Those who decided to run in the 2020 presidential race made a few assumptions about how their campaigns would likely play out. One of those assumptions was, at least in part, based on how the previous Republican race played out in 2016. With quite a few people to choose from, potential candidates were up and down and all around in the polls. But that isn’t what happened in the Democratic race for the White House this year.
While Joe Biden, Elizabeth Warren, and Bernie Sanders have all grappled for those top three spots, polls have remained mostly unchanged since they announced their candidacies. Those who have struggled to pull themselves up from the bottom have basically failed to gain any real momentum.
That’s led quite a few to drop out of the race already: Mike Gavel, Kirsten Gillibrand, Jay Inslee, John Hickenlooper, Seth Moulton and Eric Swalwell will no longer be seeking the nomination.
Many of those who dropped out hadn’t qualified for the upcoming debates, which will now be held with only a single group during one night. Others said their decisions were based on what they can do for their country now when a run for the presidency would likely only amount to wasted time and resources.
Many of these drop-outs will seek reelection to past offices where they can prevent Republicans from gaining office.
One of the biggest names on the list was that of Gillibrand, who said, “A woman nominee would be inspiring and exciting. [But] I will support whoever the nominee is, and I will do whatever it takes to beat Trump.”
And then there’s one of the biggest underdogs on the list, Inslee, who said, “I’m going to help all the other candidates raise their level of ambition on [climate change.] We need all of them to raise their game.”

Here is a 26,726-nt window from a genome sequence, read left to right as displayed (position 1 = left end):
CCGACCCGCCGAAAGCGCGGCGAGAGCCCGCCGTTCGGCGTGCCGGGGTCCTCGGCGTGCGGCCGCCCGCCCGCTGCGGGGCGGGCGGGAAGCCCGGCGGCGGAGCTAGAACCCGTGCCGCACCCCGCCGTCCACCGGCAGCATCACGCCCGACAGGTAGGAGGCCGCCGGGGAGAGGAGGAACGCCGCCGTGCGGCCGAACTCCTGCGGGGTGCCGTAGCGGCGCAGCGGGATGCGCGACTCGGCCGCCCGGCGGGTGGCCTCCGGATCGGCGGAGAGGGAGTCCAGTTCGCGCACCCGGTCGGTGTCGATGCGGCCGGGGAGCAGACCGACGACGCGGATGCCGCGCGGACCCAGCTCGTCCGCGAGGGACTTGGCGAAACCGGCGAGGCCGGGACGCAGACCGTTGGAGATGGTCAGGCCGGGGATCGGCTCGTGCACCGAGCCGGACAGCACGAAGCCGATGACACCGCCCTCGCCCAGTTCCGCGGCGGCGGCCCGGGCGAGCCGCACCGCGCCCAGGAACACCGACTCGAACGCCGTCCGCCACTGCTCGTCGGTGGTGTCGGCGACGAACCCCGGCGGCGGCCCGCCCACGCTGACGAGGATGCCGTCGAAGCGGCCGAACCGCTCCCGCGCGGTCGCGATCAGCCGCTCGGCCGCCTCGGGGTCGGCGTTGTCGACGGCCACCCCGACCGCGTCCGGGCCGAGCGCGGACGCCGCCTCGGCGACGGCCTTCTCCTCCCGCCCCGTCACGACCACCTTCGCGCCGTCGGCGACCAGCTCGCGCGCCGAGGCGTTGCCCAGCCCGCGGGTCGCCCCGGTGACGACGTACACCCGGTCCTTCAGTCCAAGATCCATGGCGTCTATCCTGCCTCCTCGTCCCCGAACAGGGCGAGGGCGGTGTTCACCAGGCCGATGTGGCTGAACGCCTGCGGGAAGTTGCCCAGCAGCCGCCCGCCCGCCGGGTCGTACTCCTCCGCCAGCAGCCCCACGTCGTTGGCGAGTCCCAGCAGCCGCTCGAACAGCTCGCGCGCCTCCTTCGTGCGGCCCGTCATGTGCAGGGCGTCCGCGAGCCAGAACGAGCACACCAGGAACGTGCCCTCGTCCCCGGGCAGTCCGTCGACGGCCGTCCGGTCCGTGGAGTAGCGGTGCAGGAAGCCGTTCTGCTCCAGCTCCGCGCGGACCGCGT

Inslee was the only candidate who made the entire campaign about the challenges we face when trying to avert climate change disasters, but his arguments failed to persuade the people — and the DNC has refused to hold a climate change debate.
Candidate Joe Biden still remains the strongest contender in the race, but many have argued his policies are too moderate to guarantee (or even make likely) his election in a progressively left-leaning party.
If Sanders or Warren were to drop out of the race before the primary season begins, many political analysts wonder whether or not the tide would begin to shift against Biden. Supporters of the former two candidates know they have similar policies, so it makes sense that they would flip to the other side rather than lend their support to Biden, who has consistently been maligned for his age and failing performance.